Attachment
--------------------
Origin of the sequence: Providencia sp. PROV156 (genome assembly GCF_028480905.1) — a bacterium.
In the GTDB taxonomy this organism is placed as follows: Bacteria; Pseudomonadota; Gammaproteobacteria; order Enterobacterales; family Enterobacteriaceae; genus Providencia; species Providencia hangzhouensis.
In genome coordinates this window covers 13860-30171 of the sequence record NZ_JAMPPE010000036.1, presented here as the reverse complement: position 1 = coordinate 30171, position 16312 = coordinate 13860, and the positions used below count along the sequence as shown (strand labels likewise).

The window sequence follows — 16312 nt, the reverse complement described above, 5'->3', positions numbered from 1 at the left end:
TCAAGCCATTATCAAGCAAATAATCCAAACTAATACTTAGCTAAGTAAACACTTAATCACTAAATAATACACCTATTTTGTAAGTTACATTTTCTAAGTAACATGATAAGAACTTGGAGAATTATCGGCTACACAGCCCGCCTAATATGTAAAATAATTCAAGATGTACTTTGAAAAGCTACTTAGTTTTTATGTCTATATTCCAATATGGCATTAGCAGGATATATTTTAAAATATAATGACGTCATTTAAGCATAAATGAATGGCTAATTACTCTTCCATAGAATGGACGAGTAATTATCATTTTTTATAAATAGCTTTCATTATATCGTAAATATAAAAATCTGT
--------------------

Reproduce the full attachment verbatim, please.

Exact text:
Origin of the sequence: Providencia sp. PROV156 (genome assembly GCF_028480905.1) — a bacterium.
In the GTDB taxonomy this organism is placed as follows: Bacteria; Pseudomonadota; Gammaproteobacteria; order Enterobacterales; family Enterobacteriaceae; genus Providencia; species Providencia hangzhouensis.
In genome coordinates this window covers 13860-30171 of the sequence record NZ_JAMPPE010000036.1, presented here as the reverse complement: position 1 = coordinate 30171, position 16312 = coordinate 13860, and the positions used below count along the sequence as shown (strand labels likewise).

The window sequence follows — 16312 nt, the reverse complement described above, 5'->3', positions numbered from 1 at the left end:
TCAAGCCATTATCAAGCAAATAATCCAAACTAATACTTAGCTAAGTAAACACTTAATCACTAAATAATACACCTATTTTGTAAGTTACATTTTCTAAGTAACATGATAAGAACTTGGAGAATTATCGGCTACACAGCCCGCCTAATATGTAAAATAATTCAAGATGTACTTTGAAAAGCTACTTAGTTTTTATGTCTATATTCCAATATGGCATTAGCAGGATATATTTTAAAATATAATGACGTCATTTAAGCATAAATGAATGGCTAATTACTCTTCCATAGAATGGACGAGTAATTATCATTTTTTATAAATAGCTTTCATTATATCGTAAATATAAAAATCTGT